NOTE: Always check with your veterinarian first before giving your dog any new foods, especially “people foods.” What might be okay for one dog might not be good for your dog, depending on multiple factors, such as their age, health history, health conditions, and diet. Dogs on prescription diets should not be fed any food or treats outside the diet.
Humans eat grapes all the time with no problem, but are they safe for dogs?
You may be surprised to find out that grapes can be toxic to dogs—both puppies and adult dogs. This includes raisins as well. And yes, this does include all colors of grapes and raisins—purple, red, green, and white.
Why Are Grapes Bad for Dogs?
Not only can grapes and raisins be a choking hazard, but they do contain a substance that can be poisonous to some dogs. Grapes and raisins have the potential to cause kidney failure and death in dogs that are affected by grapes.
We don’t actually know what the toxic compound is that makes grapes a possible danger for dogs. The toxicity appears to be in the flesh—or the meat—of the grape. This means that peeled grapes are just as toxic as those with skin on them. Raisins are technically more toxic than grapes because the fruit is more concentrated in the dried version.
It’s important to note that not all dogs that eat grapes will be affected. Each dog may react differently to the toxin. Typically, the smaller the dog, the smaller the amount of toxic food that is needed to cause harm.
It may be that some dogs are sensitive to the toxin while others are not, or it may be that some grapes have the toxin and some do not. Since there are so many uncertainties, there’s no way to tell if your dog will be affected, and to what degree.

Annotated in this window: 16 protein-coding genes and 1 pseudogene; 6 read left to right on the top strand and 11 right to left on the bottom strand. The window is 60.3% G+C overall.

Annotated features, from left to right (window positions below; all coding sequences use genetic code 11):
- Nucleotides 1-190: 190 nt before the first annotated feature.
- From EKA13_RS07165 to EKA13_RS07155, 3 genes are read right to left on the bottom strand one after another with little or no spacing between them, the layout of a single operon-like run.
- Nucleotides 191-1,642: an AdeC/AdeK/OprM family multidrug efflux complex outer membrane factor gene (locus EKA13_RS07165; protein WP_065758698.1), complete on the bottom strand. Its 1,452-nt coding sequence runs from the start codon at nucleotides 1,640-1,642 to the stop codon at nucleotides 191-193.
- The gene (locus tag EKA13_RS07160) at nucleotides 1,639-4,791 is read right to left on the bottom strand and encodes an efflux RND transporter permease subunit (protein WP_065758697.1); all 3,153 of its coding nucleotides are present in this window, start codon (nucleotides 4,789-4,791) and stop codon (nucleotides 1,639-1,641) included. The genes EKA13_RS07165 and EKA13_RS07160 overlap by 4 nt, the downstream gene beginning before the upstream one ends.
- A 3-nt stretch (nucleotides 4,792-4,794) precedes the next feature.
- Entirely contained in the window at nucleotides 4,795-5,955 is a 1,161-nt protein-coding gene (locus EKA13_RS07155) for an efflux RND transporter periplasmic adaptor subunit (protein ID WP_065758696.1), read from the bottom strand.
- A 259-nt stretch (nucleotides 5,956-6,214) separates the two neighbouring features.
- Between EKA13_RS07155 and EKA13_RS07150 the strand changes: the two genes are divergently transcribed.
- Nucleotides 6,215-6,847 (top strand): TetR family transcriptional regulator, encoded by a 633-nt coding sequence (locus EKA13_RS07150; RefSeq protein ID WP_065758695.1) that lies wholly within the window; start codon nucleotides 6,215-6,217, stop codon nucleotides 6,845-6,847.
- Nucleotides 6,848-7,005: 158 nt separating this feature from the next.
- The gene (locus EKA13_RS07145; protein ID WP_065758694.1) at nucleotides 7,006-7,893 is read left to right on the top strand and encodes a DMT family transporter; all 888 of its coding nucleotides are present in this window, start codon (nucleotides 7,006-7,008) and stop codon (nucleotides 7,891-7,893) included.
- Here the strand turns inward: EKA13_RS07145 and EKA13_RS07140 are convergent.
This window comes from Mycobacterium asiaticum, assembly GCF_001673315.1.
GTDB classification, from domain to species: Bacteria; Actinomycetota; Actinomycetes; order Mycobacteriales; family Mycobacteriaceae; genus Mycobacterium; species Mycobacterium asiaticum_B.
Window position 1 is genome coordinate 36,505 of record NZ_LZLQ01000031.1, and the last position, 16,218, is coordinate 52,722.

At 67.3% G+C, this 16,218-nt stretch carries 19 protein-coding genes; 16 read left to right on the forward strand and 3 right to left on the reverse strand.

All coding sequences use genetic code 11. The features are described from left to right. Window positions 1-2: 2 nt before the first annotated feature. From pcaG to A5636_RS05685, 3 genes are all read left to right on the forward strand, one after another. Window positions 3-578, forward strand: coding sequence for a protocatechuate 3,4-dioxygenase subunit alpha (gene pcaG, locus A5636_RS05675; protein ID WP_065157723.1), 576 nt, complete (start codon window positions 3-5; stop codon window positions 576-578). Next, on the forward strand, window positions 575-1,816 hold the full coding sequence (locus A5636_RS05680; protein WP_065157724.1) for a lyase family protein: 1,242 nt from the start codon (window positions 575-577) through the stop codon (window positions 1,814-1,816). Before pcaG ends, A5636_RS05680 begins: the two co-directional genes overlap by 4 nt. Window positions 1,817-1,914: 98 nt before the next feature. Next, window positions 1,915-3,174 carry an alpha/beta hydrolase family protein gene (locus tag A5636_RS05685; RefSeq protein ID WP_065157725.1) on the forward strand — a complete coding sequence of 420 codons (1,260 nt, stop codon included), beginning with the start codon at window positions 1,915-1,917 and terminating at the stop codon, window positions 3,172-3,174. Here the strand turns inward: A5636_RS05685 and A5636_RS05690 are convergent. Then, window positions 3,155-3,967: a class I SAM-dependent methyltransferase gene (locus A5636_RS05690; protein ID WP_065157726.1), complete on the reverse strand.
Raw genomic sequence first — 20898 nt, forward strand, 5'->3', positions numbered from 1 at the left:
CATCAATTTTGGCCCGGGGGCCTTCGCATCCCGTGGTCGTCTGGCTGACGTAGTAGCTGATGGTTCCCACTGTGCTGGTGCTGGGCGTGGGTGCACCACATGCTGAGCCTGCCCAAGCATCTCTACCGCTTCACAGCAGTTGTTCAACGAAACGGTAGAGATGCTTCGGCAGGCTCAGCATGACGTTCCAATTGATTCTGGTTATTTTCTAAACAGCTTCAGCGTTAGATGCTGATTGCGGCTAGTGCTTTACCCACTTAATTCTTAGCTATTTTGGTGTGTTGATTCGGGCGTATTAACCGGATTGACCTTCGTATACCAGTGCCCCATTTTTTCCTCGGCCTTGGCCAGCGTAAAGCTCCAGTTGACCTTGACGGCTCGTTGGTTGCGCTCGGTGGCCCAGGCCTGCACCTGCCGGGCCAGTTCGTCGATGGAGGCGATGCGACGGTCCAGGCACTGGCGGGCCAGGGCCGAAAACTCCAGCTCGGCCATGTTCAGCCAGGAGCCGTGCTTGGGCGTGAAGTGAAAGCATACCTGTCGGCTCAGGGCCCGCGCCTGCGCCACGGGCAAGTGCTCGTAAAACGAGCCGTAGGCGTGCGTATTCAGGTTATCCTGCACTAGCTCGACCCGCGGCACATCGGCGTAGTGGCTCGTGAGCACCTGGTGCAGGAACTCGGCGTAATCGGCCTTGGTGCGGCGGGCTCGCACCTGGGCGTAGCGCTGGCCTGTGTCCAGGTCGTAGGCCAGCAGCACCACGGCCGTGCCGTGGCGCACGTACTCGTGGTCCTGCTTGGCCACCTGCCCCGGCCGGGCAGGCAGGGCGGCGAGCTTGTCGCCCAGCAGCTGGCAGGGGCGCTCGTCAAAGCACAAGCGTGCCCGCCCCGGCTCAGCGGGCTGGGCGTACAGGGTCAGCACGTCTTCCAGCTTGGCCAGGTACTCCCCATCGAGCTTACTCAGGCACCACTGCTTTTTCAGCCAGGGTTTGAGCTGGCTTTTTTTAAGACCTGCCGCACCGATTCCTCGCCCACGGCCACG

The bottom line is that you should avoid any potential threats to your dog’s well-being by not feeding them grapes at all. If you also have cats in the house, keep in mind that grapes and raisins are toxic to cats too.
Can Dogs Eat Grape Jelly?
No, dogs cannot eat grape jelly or jam, as it will still contain the toxins found in grapes. In addition, jelly contains too much sugar for dogs and may also contain xylitol, which is toxic for dogs.
What Should I Do If My Dog Ate Grapes?
Even if your dog has only eaten one grape or raisin, immediately contact your veterinarian or the pet poison helpline at 855-764-7661. Typically, they will advise you to take your dog to the vet right away to be examined and treated in person.
You may have seen advice online about inducing vomiting at home or using activated charcoal to help. And although these things can help, do not try to do these things at home before speaking with your veterinarian. They may recommend against it, and you’ll probably need to bring your dog into the vet’s office immediately anyway.
If you’re not certain whether your dog ate any grapes, it’s still important to contact your veterinarian and watch for signs of grape toxicity within the first 24-48 hours.
Signs of Grape Toxicity in Dogs
If you notice any of these symptoms of grape toxicity, take your dog to the vet immediately.
Increased urination: This happens during the initial stages of kidney failure.
Drinking a lot: This also happens during the initial stages of kidney failure.
Decreased urination or not urinating: This is a sign that their kidneys are shutting down.
Lethargy, weakness, or unusual quietness
Dehydration: You can check this by gently pulling up the skin at the back of your dog’s neck. If it doesn’t spring back into place right away, your dog is dehydrated.
How Vets Treat Grape Toxicity in Dogs
Your veterinarian may try to induce vomiting. After that, they may also use activated charcoal to help absorb the rest of the toxins and bind any remaining grapes or raisins in your dog’s stomach.
To treat kidney failure, vets will typically try to support kidney function and flush out the toxins by using IV fluid therapy. They will also use medication to treat your dog’s symptoms, like anti-nausea medications and gastric protectants to prevent or treat stomach ulcers.
Your dog will probably need to be hospitalized for at least 48 hours, so the vet can properly treat them and monitor their kidneys through bloodwork.
If your dog was only mildly or moderately affected, they may end up with reduced kidney function, but could still recover with the appropriate medical care.
Featured image: iStock.com/Irantzu_Arbaizagoitia
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